Chronic Dry Eye Syndrome
By Charles C. Hogge, MD
Dominion Eye Care
Chronic Dry Eye Syndrome
Wow just as the Baby Boomers have finally started to get used to that predictable sign of advancing age reading glasses they are now being confronted with yet another challenge to comfortably growing older, dry eyes.
It is estimated that over 20 million people in the US are currently affected by dry eyes, though it is often under recognized and under treated. For over four million people over age 50, it has a clinically significant impact on their lives. Because it primarily affects older adults it will become an increasing public health issue as “boomers” retire.
Research in recent years has found that inflammation of the ocular surface is a key component of dryness. Numerous factors can trigger inflammation by affecting tear production or quality, New therapies directed at controlling inflammation have recently been developed.
Several epidemiologic studies have found the prevalence of dry eyes to be three times greater for women than men. Known risk factors, besides age and sex, include menopausal hormone therapy, low levels of essential fatty acid intake, connective tissue diseases, and lasik surgery. Other possible risk factors include low androgen levels, use of certain medications, exposure to pollution and airborne particulate matter, diabetes, and genetic predisposition.
Compared to healthy patients, those with severe chronic dry eyes tend to have a lower quality of life and may suffer from decreased productivity and depression; they are more likely to have problems with night driving, reading, computer use, and watching television.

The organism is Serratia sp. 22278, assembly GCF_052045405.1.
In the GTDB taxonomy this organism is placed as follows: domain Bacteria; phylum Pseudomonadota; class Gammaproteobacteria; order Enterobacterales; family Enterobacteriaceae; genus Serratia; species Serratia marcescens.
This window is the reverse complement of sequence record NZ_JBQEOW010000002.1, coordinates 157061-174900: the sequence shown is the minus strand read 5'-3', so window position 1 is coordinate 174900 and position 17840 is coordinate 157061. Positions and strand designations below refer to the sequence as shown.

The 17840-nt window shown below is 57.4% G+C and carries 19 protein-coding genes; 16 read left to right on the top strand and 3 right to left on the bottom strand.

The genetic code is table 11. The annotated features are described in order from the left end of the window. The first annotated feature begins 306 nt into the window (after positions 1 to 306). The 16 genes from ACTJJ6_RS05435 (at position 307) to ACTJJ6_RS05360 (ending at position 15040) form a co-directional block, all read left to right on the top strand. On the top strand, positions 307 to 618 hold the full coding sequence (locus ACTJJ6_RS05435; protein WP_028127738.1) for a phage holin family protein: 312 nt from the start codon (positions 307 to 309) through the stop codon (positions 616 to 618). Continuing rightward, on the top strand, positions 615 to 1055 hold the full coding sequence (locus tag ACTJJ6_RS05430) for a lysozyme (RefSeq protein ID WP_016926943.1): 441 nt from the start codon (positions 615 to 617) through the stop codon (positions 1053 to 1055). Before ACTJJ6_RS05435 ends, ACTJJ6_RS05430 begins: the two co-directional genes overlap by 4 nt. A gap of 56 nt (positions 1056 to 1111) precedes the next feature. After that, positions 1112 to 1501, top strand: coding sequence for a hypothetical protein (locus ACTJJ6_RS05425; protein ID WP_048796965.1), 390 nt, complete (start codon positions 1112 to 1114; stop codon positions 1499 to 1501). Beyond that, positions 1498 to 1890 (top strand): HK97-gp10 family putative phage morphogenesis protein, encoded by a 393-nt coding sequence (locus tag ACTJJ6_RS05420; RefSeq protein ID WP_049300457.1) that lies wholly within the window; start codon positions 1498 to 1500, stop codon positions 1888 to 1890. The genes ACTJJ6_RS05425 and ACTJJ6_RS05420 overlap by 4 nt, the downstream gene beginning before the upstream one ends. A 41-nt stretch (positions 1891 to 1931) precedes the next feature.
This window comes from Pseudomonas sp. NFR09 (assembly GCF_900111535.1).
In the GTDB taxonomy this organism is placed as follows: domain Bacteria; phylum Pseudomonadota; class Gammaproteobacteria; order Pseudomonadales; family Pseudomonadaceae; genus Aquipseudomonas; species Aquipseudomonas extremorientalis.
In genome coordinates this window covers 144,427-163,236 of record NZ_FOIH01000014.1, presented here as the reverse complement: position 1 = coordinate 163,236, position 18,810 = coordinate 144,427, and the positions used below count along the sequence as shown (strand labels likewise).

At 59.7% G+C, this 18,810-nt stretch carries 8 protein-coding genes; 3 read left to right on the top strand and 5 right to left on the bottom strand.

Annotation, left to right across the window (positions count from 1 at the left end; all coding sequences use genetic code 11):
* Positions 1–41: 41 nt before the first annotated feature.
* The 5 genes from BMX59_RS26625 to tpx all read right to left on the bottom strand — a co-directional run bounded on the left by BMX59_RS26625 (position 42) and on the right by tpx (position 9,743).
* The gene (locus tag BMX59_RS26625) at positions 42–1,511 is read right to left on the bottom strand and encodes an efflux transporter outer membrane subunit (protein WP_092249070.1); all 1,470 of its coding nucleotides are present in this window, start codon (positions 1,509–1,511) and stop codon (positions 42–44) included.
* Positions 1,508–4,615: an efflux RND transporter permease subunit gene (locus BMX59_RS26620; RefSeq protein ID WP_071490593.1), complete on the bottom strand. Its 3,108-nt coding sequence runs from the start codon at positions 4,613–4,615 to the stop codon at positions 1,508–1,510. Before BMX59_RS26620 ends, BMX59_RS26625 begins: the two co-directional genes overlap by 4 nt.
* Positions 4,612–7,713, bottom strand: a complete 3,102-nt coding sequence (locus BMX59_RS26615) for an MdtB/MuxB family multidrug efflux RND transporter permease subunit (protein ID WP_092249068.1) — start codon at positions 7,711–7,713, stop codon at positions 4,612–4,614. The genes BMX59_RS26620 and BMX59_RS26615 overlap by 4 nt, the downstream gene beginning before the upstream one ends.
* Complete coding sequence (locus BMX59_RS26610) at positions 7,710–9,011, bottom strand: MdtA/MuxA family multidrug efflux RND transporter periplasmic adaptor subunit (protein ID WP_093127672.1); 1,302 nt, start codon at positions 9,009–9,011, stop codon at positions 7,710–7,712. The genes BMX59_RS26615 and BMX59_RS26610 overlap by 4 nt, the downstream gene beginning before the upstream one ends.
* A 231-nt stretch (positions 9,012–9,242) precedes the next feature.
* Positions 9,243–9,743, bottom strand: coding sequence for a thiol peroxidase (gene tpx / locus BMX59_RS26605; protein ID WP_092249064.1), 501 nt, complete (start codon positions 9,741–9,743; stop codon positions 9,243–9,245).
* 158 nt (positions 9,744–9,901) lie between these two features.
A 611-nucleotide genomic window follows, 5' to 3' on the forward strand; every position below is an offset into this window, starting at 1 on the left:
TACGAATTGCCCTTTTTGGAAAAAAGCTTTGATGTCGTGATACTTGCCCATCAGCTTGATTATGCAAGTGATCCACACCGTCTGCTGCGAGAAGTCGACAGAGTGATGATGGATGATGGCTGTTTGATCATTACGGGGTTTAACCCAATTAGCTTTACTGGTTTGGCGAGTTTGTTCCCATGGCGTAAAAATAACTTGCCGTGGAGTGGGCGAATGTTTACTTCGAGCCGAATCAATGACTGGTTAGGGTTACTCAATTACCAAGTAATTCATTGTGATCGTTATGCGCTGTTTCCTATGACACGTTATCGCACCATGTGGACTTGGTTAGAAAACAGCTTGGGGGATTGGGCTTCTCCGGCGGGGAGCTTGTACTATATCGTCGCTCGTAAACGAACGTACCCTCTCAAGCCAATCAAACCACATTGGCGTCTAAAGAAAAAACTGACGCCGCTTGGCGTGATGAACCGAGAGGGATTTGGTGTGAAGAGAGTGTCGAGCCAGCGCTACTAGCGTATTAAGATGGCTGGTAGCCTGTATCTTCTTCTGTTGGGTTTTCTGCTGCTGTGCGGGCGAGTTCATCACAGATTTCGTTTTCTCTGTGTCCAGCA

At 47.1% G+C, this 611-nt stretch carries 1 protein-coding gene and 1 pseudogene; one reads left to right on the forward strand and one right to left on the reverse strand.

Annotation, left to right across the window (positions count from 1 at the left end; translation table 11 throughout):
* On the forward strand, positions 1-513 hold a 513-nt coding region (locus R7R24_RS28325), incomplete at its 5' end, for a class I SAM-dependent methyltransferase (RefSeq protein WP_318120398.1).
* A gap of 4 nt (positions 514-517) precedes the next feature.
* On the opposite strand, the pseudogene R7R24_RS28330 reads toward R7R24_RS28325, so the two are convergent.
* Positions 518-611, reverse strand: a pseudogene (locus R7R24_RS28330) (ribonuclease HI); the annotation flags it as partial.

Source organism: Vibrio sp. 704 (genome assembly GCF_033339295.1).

In a dry eye condition symptoms include a sense of grittiness or foreign body sensation, ocular fatigue, pain, soreness, stinging or burning, redness, itching, light sensitivity, and blurred or fluctuating vision. Your ophthalmologist will look for signs of dry eyes by microscopically evaluating your lids, tear film, conjunctiva and cornea.
The treatment of dry eyes is viewed as a continuum which ranges from palliative therapy for mild or episodic cases to major invasive therapy for severe disease.
Essentially all patients benefit from palliative treatment including education, control of exacerbating factors, and ocular lubrication. Preserved tears are recommended for use only once or twice a day, since at higher dosing frequencies the toxic effects of the preservatives may become significant. Nonpreserved solutions may be used as often as needed. Different types of lubricants may selectively benefit different components of the natural tear film. Ointments provide prolonged lubrication but are mostly used during sleep because of their blurring effects.
Patients with more severe or chronic symptoms usually benefit significantly from the use of topical cyclosporine-A (Restasis). It's potent anti-inflammatory effects improve the ocular surface and it has few adverse effects with long-term use. It is the only FDA-approved therapy at present. A new eyedrop medication which appears to stimulate the tear gland to secrete more tears is currently in clinical trials but has not yet received, FDA approval
While ophthalmologists can expect to see more patients with dry eyes over the next 20 years, we are gaining a better understanding of the underlying disease process and developing more effective therapies to control those symptoms that most interfere with an active, healthy lifestyle.
Other Articles You May Find of Interest...
- iDesign Advanced WaveScan Studio
- Keep Your Eyes Young and Healthy
- Did You Know Your Cosmetics Can Affect Your Contacts?
- Sports Eye Safety
- Eye Floaters: Treatment Of Vitreous Strands and Opacities
- Treating Astigmatism with Corrective Eyewear: A Guide to Glasses and Contact Lenses for Enhanced Vision
- Eye Allergies